Simply speaking, an affidavit is a sworn, factual statement committed to paper. It is based on personal knowledge of certain facts or upon a person’s information and belief. A notary public, or someone authorized to administer oaths, generally witnesses an affidavit. Affidavits are typically used in court cases as a reliable source of factual information, but they are also used for a variety of business purposes.

Affidavit Uses

A business affidavit can be used to fulfill a variety of requirements or to officially record information. Some uses include:

  • Financial stability: Presenting a sworn affidavit to a lender or other business partner can demonstrate the business’ financial health
  • Affirmation of assets: An affidavit can serve as proof that a business or business owner is in possession of certain assets, such as inventory or equipment. An affidavit can also outline the extent of these assets and their condition

Different Elements of a Business Affidavit

There is no formal language that must be included in a business affidavit, but here is the recommended information to include:

  • Affiant’s name: The name of the person who is making the sworn statement
  • Affiant’s address
  • Affiant’s signature
  • Information source: If the affiant is making a statement based on information supplied by a source that he or she believes to be true, that source must be noted
  • Date the oath is taken
  • Location where the oath was taken

It is important to note that an affidavit is a legally binding document. All sworn statements should be as truthful and accurate as possible. If the affiant is found to have made any false statements, he or she can be tried for perjury.

Personal vs. Business Affidavits

Affidavits are generally used in court proceedings and are common in divorce cases and estate-planning matters. A business affidavit serves the same purpose – committing a sworn statement of fact to record – but can be created regardless of any legal proceeding. It is a good idea to have a business affidavit on file if you anticipate any possible hiccups with a business partnership, sharing of assets or acquiring a loan. An affidavit can protect you and your business or business partners from a sticky legal situation in the future.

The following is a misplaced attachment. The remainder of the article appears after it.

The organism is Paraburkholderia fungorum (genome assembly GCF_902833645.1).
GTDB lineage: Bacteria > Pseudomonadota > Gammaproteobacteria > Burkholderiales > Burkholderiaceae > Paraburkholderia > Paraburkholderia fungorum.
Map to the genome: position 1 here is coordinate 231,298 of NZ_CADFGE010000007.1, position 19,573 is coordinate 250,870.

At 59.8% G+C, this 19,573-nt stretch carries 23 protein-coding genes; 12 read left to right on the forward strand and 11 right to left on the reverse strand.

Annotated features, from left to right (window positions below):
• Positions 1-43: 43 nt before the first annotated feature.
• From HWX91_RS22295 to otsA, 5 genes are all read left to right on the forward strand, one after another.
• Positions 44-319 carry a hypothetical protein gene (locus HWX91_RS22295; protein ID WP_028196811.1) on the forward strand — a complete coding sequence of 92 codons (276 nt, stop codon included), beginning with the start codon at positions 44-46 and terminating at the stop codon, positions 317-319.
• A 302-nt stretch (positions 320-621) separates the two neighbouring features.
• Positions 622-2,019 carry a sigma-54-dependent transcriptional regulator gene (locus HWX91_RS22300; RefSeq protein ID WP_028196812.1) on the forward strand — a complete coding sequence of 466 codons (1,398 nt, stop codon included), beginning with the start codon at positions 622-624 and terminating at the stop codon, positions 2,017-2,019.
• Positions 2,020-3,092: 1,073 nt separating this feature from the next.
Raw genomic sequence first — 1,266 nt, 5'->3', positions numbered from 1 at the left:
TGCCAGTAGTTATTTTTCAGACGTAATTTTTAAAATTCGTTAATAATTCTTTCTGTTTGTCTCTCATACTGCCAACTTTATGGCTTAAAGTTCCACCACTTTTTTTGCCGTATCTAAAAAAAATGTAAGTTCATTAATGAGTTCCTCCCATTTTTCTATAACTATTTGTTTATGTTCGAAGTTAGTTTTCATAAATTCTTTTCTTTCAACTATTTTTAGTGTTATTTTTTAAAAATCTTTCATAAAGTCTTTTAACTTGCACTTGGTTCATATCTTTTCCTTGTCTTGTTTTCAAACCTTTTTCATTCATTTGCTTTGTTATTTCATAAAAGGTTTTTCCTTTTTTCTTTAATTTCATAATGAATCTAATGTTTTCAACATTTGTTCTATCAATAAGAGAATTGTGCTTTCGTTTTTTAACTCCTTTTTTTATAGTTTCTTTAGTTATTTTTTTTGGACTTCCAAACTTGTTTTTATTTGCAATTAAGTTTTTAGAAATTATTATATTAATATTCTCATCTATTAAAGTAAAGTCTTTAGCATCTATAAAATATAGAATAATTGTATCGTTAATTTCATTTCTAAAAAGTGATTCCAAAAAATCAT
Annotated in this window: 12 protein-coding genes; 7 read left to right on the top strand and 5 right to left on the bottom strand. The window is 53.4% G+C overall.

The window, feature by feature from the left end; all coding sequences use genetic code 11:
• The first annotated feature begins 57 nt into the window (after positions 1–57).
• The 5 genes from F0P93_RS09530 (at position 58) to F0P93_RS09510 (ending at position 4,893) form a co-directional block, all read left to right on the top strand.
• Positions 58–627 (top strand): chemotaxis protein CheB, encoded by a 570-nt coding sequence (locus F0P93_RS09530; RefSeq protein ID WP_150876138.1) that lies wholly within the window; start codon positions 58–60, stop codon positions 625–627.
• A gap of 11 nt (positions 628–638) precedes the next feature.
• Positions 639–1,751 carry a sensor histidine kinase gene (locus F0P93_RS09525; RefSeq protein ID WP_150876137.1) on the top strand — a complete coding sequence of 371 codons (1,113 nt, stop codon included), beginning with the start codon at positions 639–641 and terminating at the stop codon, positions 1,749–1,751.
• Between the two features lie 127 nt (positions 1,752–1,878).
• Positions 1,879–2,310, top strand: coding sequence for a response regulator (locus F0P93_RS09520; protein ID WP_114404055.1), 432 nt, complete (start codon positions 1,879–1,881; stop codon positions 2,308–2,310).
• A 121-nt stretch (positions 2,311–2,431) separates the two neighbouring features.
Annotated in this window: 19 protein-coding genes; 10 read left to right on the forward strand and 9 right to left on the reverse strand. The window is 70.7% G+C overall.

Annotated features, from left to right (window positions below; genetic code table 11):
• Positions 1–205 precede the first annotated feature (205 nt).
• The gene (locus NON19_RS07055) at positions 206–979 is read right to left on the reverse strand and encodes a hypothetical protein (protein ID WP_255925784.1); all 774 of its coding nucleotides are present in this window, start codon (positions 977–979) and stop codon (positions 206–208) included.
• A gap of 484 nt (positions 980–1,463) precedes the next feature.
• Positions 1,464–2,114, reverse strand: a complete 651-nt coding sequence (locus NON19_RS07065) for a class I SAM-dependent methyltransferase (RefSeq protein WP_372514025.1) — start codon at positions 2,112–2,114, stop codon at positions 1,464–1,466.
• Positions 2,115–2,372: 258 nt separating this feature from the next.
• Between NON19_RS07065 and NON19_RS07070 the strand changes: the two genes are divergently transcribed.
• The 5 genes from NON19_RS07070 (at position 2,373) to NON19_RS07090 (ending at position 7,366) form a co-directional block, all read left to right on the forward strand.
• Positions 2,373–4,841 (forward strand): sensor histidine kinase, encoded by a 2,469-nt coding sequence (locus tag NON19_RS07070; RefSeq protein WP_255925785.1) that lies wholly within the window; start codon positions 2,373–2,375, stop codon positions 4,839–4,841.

Here are some commonly used affidavits:

  • Affidavit of Heirship: used to establish the heirs of a deceased person; sometimes used to determine the ownership of property if the deceased didn’t leave a will.
  • Small Estate Affidavit: facilitates the probate process for small estates (worth less than $100,000) that don’t warrant the full probate procedure.
  • Witness Affidavit: used to provide a voluntarily sworn statement given by a witness under the penalty of perjury; often used for depositions, interrogatories or any other instance that requires a sworn statement.
  • Financial Affidavit: used when an individual is required to make a sworn statement about the state of their finances; often used for divorce proceedings, child support hearings or bankruptcy proceedings.
  • Affidavit of Service: a sworn affidavit signed by a process server that certifies that court papers have been properly served.
  • Affidavit of Domicile: used to authenticate the last place of residence of a deceased person, which is often required in order to file insurance claims or to transfer assets, stocks or property.
  • Affidavit of Ownership of Business: a sworn statement given by a seller of a business stating that the seller owns a particular business entity; used in the buying and selling of businesses.